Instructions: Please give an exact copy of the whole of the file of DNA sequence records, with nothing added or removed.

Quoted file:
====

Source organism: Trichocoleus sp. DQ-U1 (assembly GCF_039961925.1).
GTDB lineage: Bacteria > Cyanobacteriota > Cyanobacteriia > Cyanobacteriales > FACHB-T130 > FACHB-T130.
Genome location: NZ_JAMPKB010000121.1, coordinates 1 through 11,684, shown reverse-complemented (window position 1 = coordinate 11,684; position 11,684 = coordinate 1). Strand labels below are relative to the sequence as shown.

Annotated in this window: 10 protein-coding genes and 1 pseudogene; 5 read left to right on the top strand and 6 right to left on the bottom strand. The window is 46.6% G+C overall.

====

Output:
Source organism: Trichocoleus sp. DQ-U1 (assembly GCF_039961925.1).
GTDB lineage: Bacteria > Cyanobacteriota > Cyanobacteriia > Cyanobacteriales > FACHB-T130 > FACHB-T130.
Genome location: NZ_JAMPKB010000121.1, coordinates 1 through 11,684, shown reverse-complemented (window position 1 = coordinate 11,684; position 11,684 = coordinate 1). Strand labels below are relative to the sequence as shown.

Annotated in this window: 10 protein-coding genes and 1 pseudogene; 5 read left to right on the top strand and 6 right to left on the bottom strand. The window is 46.6% G+C overall.